Gene Ontology (GO) terms (Ashburner et al., 2000) are not currently available for the TO1000 assembly. In order to annotate TO1000 gene models with GO terms, TO1000 protein sequences were Blasted (blastp) against protein sequences from UniProtKB Swiss-Prot (release 2019_05) (UniProt Consortium, 2018) using Diamond (Buchfink et al., 2014), with an e-value cutoff of 1e–5 and a maximum of one hit per query. UniProt IDs were then used to extract GO terms and mapped to the corresponding TO1000 gene model. In total, 35,422 genes (out of 59,225 total, ∼59.8%) had a GO term assigned. GO term enrichment was performed using topGO v 2.38.1 (Alexa and Rahnenfuhrer, 2019) and GO.db v3.10.0 (Carlson, 2019) with the parent–child algorithm (Grossmann et al., 2007) and Fisher’s exact test. A minimum node size of 5 was required, i.e., each GO term required a minimum of five genes mapping to it in order to be considered. p-values were adjusted for FDR and considered significant with an adjusted p < 0.05.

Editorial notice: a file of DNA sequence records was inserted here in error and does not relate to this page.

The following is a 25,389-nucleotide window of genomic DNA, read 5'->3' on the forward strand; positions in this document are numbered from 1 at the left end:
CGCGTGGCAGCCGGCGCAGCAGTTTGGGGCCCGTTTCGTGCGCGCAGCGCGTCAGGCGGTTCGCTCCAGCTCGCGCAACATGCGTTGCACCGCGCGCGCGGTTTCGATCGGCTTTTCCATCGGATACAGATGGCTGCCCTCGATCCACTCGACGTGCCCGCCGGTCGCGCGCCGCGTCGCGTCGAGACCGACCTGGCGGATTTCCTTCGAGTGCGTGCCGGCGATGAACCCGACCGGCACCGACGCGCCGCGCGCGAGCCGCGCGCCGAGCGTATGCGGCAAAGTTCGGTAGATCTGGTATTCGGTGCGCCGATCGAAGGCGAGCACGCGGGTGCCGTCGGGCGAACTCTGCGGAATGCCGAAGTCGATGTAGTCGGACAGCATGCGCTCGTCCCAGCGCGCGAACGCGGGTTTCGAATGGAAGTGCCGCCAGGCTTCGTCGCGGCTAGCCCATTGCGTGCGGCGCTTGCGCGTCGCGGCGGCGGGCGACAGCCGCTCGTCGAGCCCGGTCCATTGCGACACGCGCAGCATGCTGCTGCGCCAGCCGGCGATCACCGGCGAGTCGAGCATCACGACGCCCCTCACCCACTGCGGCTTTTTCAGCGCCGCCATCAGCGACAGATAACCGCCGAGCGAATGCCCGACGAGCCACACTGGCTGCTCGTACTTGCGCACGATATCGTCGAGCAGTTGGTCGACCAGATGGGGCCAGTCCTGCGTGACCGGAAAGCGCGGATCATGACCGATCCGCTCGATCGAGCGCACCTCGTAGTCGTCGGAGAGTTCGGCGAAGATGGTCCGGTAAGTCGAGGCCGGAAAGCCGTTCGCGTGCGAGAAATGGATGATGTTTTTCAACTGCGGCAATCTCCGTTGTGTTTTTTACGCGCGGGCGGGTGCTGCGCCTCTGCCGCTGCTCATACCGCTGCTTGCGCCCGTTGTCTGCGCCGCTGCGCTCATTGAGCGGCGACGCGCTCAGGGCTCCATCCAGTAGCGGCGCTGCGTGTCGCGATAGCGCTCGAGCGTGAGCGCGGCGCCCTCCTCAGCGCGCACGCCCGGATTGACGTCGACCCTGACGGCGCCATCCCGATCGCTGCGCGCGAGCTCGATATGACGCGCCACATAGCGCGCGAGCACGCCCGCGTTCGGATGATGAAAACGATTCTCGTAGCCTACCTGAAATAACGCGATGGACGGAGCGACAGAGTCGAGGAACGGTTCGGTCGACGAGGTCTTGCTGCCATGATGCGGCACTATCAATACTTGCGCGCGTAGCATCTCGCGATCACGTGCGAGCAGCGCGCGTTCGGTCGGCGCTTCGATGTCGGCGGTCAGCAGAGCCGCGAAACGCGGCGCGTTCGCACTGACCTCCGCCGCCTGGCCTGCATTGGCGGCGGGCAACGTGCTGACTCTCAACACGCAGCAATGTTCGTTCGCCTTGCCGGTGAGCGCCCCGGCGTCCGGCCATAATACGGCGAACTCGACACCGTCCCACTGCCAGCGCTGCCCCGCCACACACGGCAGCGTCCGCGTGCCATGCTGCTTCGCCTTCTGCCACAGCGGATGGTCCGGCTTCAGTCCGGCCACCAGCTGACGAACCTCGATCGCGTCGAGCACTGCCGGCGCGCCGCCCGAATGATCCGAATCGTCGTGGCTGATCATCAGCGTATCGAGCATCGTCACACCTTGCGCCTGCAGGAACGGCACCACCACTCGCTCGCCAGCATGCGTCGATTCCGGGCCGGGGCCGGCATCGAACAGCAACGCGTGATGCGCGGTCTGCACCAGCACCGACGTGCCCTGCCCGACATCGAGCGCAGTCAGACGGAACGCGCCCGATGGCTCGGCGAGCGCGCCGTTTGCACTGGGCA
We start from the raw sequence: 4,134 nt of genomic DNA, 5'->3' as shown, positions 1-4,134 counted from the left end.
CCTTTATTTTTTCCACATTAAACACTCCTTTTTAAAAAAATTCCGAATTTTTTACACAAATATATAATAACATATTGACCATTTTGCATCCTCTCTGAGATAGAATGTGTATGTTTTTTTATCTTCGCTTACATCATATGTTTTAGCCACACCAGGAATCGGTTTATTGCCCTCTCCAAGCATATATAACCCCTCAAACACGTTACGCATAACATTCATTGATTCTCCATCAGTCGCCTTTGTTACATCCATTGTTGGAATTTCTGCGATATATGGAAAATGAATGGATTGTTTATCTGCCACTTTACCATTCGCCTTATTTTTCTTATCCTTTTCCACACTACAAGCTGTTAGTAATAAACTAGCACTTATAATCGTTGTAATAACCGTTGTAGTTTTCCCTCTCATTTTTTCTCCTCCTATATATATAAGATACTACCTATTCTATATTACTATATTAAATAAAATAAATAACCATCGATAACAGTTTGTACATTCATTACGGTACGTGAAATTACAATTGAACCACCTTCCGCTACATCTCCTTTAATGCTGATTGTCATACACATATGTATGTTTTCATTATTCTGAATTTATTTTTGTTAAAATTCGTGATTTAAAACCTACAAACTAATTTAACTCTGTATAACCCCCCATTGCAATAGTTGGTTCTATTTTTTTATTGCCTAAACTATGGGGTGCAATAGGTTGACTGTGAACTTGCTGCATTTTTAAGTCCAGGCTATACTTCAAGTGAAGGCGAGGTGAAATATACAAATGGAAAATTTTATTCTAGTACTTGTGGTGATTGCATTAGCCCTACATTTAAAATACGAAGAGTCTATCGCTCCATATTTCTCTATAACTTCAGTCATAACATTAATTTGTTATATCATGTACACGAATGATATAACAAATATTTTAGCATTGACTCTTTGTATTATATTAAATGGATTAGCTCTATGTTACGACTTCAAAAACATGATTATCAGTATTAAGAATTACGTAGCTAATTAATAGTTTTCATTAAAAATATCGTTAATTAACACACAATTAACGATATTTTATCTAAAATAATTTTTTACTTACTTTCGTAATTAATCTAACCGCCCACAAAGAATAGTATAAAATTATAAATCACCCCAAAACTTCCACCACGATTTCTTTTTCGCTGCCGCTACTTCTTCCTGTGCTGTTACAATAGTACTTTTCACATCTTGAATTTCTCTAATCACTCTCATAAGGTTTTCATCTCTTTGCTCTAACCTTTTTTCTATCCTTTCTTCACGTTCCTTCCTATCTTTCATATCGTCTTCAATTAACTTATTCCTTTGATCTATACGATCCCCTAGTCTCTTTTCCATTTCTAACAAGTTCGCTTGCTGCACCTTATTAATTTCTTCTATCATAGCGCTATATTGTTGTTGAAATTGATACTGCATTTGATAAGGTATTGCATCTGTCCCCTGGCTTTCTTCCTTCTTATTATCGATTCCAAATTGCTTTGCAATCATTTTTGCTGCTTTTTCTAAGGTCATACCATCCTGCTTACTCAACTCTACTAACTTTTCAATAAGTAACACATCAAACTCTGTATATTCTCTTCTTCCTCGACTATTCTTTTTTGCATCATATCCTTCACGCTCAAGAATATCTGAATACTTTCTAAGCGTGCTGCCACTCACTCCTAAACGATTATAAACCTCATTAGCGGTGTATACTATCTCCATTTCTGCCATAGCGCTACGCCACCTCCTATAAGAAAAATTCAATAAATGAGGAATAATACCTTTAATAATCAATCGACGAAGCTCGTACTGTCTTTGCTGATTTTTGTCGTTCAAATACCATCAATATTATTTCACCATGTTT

KEGG annotations are available for TO1000 (see3), but the National Center for Biotechnology Information (NCBI) GeneID was used rather than the gene name in the Ensembl annotations. To address this, a reciprocal Blast (blastp) was performed using Diamond with protein sequences from the Ensemble TO1000 genome and translated coding sequences from NCBI TO1000 genome (accession GCA_000695525.1). NCBI GeneIDs were then assigned to the TO1000 Ensemble genome annotations based on the reciprocal best blast hit. Enrichment of KEGG pathways was then performed in R using clusterProfiler v3.18.0 (Yu et al., 2012), and pathways were considered enriched with an FDR-adjusted p < 0.05. Scripts, GO terms, and NCBI GeneID assignments for each gene are available on GitHub (see text footnote 2).

Results

Kale Leaf Development